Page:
Writer/Directors and the WGA



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  • Writer/Directors and the WGA

    Hi all

    I'm a writer/director caught in this messy WGA/ATA stand-off.

    I am (was) repped by one of the big agencies and I am a classic example of someone who worked incredibly hard to find a great agent, was thrilled with how things were going, and is now agent-less.

    One of my projects is a feature film that I wrote and will direct.

    I would really love to work with my agent on it.

    Can he represent me as a director? How does that scenario play out?

    I would specifically love to hear from fellow writer/directors.

  • #2
    Re: Writer/Directors and the WGA

    Congratulations on getting to the stage of directing your own film. Regarding your question, I think it's better if you ask someone at the WGA. From my limited experience of interacting with them, they are very nice and helpful. By the way, are you in the DGA as well?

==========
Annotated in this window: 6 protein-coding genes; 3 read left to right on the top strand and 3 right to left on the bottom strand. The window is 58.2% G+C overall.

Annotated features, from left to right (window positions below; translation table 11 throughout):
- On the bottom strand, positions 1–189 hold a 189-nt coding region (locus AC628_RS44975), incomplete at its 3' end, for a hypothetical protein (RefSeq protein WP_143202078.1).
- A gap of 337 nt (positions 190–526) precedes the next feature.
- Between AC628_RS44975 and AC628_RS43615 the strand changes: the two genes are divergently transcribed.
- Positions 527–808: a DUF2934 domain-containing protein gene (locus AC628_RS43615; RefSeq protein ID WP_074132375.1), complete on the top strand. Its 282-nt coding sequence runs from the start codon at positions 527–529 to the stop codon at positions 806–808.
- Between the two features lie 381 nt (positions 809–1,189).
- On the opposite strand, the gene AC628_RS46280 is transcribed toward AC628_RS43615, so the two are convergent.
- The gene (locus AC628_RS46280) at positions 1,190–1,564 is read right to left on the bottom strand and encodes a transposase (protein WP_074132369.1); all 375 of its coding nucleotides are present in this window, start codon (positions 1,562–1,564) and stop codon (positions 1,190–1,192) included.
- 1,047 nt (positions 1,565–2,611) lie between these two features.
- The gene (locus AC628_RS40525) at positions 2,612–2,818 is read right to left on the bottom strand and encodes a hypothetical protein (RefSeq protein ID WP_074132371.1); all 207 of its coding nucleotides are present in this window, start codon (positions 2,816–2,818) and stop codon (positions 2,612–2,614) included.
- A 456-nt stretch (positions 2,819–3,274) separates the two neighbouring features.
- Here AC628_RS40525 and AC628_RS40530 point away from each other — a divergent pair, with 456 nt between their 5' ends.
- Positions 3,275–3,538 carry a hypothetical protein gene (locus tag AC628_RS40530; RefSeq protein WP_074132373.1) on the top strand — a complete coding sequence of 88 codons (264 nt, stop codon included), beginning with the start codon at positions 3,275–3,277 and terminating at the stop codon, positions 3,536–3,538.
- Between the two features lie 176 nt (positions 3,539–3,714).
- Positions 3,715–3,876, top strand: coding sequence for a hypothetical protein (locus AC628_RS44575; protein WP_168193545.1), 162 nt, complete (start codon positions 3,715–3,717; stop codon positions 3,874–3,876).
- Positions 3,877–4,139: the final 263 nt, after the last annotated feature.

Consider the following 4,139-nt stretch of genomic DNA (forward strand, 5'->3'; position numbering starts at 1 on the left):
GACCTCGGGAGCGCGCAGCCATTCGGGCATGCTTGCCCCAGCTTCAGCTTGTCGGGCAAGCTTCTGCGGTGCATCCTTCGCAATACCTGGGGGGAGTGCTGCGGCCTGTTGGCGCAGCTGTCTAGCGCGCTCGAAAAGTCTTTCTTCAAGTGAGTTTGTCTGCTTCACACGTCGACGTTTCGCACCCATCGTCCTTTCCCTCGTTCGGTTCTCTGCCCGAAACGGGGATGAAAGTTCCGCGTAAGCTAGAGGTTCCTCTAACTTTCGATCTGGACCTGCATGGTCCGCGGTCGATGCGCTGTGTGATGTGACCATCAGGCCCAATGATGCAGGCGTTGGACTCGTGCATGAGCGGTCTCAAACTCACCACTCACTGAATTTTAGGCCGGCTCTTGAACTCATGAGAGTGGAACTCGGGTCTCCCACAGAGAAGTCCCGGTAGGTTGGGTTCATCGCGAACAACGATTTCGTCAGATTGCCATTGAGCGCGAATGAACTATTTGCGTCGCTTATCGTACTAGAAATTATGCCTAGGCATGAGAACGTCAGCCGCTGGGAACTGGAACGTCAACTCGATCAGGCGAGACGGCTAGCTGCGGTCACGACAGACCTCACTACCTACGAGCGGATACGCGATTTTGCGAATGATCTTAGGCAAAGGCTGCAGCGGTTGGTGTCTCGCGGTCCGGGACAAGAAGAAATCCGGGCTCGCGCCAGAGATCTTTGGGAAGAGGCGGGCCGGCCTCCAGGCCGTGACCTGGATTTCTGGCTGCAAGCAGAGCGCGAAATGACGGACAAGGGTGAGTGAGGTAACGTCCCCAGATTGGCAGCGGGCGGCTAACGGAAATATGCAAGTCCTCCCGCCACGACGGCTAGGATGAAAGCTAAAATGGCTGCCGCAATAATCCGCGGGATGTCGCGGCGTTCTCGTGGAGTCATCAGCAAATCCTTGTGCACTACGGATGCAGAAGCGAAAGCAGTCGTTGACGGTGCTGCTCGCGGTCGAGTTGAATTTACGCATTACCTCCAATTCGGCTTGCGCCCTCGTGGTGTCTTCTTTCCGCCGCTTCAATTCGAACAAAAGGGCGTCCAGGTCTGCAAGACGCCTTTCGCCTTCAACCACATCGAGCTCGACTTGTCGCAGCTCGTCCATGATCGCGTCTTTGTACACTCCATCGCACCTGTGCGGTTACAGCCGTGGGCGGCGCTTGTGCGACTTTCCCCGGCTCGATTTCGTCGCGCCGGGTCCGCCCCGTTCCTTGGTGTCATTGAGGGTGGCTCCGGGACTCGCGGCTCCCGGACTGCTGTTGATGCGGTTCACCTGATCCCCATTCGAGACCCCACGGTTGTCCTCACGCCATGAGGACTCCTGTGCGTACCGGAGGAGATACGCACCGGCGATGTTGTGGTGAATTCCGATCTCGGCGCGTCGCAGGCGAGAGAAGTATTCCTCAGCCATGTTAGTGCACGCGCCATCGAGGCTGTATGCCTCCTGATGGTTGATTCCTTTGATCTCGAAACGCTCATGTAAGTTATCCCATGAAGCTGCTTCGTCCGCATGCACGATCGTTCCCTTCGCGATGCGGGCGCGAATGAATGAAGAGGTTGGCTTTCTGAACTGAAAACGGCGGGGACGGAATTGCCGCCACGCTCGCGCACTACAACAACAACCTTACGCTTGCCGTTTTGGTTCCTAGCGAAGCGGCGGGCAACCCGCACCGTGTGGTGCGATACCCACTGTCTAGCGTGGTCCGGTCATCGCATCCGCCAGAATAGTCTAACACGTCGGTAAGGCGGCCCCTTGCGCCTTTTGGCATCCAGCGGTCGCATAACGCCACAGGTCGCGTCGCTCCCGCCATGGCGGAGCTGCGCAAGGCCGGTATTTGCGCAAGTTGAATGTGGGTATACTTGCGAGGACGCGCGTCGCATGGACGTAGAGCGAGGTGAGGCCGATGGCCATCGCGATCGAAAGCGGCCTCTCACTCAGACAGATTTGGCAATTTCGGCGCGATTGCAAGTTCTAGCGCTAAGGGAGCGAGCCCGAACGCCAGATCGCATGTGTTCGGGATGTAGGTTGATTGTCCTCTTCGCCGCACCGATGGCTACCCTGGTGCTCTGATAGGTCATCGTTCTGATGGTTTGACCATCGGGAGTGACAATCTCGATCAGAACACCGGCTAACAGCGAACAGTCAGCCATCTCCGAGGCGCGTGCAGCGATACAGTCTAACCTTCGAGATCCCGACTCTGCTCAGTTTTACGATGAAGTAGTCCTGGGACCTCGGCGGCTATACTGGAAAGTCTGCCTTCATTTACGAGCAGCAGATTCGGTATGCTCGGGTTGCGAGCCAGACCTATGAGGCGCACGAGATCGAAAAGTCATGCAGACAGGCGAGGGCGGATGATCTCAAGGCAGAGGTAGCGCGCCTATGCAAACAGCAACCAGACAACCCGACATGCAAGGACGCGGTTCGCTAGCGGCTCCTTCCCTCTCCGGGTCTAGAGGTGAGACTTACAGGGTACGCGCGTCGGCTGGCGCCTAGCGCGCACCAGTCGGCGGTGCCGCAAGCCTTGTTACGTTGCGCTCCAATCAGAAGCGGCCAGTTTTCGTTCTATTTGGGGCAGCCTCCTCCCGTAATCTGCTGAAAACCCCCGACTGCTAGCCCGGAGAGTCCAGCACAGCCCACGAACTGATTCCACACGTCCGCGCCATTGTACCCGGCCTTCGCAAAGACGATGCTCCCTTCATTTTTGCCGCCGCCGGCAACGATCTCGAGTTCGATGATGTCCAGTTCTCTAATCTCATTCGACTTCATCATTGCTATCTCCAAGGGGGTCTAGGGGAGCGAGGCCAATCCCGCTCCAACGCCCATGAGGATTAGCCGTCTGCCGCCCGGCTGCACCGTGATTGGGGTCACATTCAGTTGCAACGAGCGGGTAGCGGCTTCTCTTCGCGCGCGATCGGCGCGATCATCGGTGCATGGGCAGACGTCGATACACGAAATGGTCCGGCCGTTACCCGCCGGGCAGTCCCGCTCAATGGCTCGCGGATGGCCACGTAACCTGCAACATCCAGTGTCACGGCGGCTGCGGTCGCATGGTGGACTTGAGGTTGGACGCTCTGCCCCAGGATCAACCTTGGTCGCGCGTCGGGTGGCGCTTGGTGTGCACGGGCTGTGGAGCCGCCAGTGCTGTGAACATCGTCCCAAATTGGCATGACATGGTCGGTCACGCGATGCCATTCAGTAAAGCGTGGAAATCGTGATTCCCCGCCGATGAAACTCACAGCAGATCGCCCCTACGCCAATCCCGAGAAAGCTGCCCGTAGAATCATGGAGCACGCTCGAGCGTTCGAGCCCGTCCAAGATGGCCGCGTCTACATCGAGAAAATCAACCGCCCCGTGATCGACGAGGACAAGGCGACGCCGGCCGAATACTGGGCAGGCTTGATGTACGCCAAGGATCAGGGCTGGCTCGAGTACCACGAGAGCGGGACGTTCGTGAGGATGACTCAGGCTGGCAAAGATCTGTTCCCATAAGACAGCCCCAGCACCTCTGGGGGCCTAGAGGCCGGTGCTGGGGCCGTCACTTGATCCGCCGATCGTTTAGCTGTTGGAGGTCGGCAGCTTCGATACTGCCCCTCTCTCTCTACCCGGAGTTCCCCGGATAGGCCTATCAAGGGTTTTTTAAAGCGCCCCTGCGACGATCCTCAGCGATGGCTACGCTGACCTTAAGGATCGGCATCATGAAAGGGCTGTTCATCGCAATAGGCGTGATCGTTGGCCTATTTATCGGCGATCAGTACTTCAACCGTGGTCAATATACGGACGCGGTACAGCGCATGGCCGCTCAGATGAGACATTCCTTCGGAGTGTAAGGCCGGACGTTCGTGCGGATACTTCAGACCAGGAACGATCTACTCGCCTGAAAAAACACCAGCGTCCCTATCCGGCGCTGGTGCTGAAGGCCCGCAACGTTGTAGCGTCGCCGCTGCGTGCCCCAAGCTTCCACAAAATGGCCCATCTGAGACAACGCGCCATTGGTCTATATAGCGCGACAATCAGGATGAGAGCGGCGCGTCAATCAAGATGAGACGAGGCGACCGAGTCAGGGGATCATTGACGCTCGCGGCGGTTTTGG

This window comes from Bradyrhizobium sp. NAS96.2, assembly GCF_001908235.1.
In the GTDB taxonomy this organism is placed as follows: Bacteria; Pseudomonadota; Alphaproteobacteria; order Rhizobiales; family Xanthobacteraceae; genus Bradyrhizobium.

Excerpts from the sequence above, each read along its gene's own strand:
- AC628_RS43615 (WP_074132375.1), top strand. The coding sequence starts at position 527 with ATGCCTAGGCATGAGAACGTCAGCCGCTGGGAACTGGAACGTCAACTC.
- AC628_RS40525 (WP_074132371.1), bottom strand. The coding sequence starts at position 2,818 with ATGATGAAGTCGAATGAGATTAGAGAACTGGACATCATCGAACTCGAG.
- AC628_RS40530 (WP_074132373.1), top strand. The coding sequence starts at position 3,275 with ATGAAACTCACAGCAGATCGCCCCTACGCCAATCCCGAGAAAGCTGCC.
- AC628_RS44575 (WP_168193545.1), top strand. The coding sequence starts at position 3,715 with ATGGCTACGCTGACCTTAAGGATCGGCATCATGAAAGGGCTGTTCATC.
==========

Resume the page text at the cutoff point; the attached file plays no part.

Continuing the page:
Manfred Lopez Grem
    Writer - Director



    • #3
      Re: Writer/Directors and the WGA

      Congrats Travis.

      I totally agree with Manfred (can we call you Manny?) on this. The WGAW is incredibly helpful, but I suspect they're mostly working from home at this point; I know my comms dept. liaison is, so you may be interacting primarily via email. Although I think I remember you being NY based, so not sure about WGAE.

      I do know a bit about working with the Guild as a writer-director on an ultra-low budget film which was NOT DGA covered. PM me if you want specifics.

      Not knowing your situation, prodco, studio, etc., I would be concerned that your agent doesn't have any incentive or responsibility to negotiate for the writer side of the deal. If he gets larger directing fees and deal points on the directing side at the expense of your writing fees and deal points then what happens if you as director get booted off the project and are then left with your crappy writer's deal? This could affect your health benefit eligibility. What guarantees do you have that you either can't be replaced as a director (unlikely) or there are sufficient ($$$$) penalties for doing so?

      Best of luck with this.
      Just my 2 cents, your mileage may vary.

      -Steve Trautmann
      3rd & Fairfax: The WGAW Podcast